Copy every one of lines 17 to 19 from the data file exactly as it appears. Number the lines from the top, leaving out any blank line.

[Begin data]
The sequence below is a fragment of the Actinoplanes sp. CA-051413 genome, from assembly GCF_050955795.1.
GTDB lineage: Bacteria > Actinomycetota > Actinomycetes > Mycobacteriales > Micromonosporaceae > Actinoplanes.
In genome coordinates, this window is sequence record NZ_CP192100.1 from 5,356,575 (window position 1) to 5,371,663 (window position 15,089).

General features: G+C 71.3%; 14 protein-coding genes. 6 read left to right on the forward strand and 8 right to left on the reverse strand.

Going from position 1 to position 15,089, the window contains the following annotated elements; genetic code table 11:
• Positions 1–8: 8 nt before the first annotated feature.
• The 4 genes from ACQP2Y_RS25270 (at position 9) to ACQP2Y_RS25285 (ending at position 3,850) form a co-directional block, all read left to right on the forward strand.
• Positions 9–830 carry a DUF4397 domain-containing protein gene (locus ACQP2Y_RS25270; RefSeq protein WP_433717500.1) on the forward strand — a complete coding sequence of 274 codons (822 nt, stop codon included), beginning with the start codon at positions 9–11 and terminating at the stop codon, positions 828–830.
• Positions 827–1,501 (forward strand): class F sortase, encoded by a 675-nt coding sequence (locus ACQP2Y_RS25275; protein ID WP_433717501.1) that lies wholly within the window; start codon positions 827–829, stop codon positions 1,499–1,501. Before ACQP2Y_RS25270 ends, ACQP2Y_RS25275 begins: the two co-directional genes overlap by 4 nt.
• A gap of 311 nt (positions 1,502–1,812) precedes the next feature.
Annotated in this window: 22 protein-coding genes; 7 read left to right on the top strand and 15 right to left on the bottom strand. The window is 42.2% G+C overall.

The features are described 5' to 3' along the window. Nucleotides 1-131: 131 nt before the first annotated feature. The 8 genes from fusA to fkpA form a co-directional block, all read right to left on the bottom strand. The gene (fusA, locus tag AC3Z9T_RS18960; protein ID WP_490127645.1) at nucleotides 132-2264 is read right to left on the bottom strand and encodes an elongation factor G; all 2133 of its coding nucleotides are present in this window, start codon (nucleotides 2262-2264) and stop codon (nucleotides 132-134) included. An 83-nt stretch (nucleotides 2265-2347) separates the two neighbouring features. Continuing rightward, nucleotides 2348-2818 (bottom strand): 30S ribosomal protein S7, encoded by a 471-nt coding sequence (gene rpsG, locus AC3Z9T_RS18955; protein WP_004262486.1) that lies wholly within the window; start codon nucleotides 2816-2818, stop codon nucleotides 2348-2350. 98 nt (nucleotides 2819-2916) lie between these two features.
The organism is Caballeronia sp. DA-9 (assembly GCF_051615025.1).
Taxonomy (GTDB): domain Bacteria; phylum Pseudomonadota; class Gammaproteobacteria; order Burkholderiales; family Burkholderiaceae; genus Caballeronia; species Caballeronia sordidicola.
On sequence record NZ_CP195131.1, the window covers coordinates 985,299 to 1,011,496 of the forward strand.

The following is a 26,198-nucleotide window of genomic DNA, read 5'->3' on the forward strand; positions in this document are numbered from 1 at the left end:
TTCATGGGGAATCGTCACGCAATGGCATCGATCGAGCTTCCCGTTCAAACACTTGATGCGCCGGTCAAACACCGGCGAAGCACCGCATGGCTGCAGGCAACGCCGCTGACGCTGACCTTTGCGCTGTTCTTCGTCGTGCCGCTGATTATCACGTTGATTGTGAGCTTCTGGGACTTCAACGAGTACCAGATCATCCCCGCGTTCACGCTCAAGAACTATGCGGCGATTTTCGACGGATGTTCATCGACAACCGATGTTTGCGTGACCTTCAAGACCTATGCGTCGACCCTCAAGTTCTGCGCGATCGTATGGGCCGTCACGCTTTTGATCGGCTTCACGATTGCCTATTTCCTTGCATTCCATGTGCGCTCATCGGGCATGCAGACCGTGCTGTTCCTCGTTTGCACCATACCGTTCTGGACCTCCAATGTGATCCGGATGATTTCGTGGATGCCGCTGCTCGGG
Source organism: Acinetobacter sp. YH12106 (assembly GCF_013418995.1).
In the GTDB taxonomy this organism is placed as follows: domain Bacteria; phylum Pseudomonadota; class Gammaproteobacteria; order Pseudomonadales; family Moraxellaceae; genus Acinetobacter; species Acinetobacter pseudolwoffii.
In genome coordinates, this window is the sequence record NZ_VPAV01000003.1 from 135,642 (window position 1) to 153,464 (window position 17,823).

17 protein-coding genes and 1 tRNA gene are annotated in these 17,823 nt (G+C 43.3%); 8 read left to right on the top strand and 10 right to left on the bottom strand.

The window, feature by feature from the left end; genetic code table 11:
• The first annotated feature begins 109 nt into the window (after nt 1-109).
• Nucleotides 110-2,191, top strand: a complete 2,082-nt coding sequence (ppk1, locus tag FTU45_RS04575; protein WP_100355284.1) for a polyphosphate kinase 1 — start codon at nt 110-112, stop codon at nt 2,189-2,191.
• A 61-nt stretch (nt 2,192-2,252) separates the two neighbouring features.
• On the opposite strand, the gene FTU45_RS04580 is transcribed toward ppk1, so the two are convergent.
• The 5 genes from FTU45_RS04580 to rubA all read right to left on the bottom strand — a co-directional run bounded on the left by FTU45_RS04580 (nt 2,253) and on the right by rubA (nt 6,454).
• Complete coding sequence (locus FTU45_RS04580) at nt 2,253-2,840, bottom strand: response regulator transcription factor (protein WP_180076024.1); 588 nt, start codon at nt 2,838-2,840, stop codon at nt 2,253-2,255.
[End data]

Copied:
TTCATGGGGAATCGTCACGCAATGGCATCGATCGAGCTTCCCGTTCAAACACTTGATGCGCCGGTCAAACACCGGCGAAGCACCGCATGGCTGCAGGCAACGCCGCTGACGCTGACCTTTGCGCTGTTCTTCGTCGTGCCGCTGATTATCACGTTGATTGTGAGCTTCTGGGACTTCAACGAGTACCAGATCATCCCCGCGTTCACGCTCAAGAACTATGCGGCGATTTTCGACGGATGTTCATCGACAACCGATGTTTGCGTGACCTTCAAGACCTATGCGTCGACCCTCAAGTTCTGCGCGATCGTATGGGCCGTCACGCTTTTGATCGGCTTCACGATTGCCTATTTCCTTGCATTCCATGTGCGCTCATCGGGCATGCAGACCGTGCTGTTCCTCGTTTGCACCATACCGTTCTGGACCTCCAATGTGATCCGGATGATTTCGTGGATGCCGCTGCTCGGG
Source organism: Acinetobacter sp. YH12106 (assembly GCF_013418995.1).
In the GTDB taxonomy this organism is placed as follows: domain Bacteria; phylum Pseudomonadota; class Gammaproteobacteria; order Pseudomonadales; family Moraxellaceae; genus Acinetobacter; species Acinetobacter pseudolwoffii.